Yet Isaiah Berlin, supposedly one of our greatest interpreters of the Enlightenment, said almost nothing about it. The paper develops this claim and it speculates as to why this might be so. Certainly one result of Berlin's sidelining of Enlightenment constitutionalism is to lend spurious credibility to his well-known claim that Enlightenment social design was perfectionist, monastic, and potentially totalitarian. By ignoring Enlightenment constitutionalism, Berlin implicitly directed us away from precisely the body of work that might have refuted this view of Enlightenment social design.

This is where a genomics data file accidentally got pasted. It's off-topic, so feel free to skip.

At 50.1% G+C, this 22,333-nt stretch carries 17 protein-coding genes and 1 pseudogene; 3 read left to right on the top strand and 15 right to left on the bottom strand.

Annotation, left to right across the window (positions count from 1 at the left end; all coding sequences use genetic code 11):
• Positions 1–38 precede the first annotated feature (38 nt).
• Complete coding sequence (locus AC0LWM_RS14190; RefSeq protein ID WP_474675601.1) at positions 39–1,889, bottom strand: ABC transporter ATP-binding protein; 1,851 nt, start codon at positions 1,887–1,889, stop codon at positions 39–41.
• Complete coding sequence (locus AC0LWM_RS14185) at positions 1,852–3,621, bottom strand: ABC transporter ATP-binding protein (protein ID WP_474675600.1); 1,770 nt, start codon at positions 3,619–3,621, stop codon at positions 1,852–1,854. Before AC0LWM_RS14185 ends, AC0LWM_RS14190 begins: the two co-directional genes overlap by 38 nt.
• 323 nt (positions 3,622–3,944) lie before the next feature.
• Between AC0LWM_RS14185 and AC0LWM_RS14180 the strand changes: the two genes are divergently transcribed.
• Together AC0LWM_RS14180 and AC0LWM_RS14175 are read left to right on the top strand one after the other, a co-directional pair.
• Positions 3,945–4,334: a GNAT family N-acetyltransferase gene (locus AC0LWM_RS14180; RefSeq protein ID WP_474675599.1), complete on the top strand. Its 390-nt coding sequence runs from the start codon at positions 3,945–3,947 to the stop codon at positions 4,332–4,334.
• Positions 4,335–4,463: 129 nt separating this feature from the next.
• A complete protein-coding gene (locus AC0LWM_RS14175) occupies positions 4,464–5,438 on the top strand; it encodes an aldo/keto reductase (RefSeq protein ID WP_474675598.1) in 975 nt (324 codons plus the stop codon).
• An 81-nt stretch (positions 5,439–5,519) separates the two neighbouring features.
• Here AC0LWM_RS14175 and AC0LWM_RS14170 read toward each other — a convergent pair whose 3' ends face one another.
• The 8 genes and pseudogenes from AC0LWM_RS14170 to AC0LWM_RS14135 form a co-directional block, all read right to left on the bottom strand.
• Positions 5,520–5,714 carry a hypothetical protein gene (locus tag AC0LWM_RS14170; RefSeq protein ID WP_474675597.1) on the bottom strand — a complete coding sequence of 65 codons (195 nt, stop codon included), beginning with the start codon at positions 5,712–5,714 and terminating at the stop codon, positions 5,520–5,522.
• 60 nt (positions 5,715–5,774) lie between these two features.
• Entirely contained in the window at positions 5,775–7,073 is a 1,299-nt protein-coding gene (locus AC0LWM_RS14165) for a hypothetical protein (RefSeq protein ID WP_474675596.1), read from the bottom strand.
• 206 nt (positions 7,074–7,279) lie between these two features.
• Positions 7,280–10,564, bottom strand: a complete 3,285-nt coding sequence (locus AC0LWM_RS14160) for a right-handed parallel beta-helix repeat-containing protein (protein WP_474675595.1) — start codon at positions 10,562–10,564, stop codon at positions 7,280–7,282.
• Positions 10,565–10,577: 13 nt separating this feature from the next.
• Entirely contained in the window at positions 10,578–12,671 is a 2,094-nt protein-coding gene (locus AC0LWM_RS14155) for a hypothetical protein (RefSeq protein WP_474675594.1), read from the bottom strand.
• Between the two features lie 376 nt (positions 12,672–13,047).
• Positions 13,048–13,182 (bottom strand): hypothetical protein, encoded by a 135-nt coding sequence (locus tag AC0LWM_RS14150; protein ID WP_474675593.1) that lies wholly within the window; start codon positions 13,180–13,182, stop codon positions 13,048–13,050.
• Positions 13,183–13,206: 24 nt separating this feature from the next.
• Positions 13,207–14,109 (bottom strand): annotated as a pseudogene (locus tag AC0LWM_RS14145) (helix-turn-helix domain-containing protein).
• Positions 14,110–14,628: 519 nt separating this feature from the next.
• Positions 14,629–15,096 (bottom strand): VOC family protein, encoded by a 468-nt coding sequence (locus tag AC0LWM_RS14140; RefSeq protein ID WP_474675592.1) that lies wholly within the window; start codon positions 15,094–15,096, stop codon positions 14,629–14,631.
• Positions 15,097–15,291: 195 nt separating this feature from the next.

In addition to those new papers, Jonathan Israel's new tome, Revolutionary Ideas: An Intellectual History of the French Revolution from The Rights of Man to Robespierre (Princeton 2014) just showed up my doorstep this past Friday. Like his past books on the enlightenment, which focus on the role radical thinkers have played in the history of the modern era, the new book is massive at nearly 900 pages long. Nevertheless, I'm sure I'll enjoy and learn a lot from his historical analysis, as well as his penchant to pick interpretive fights with scholars inclined to give less credit to the more radical thinkers of the times.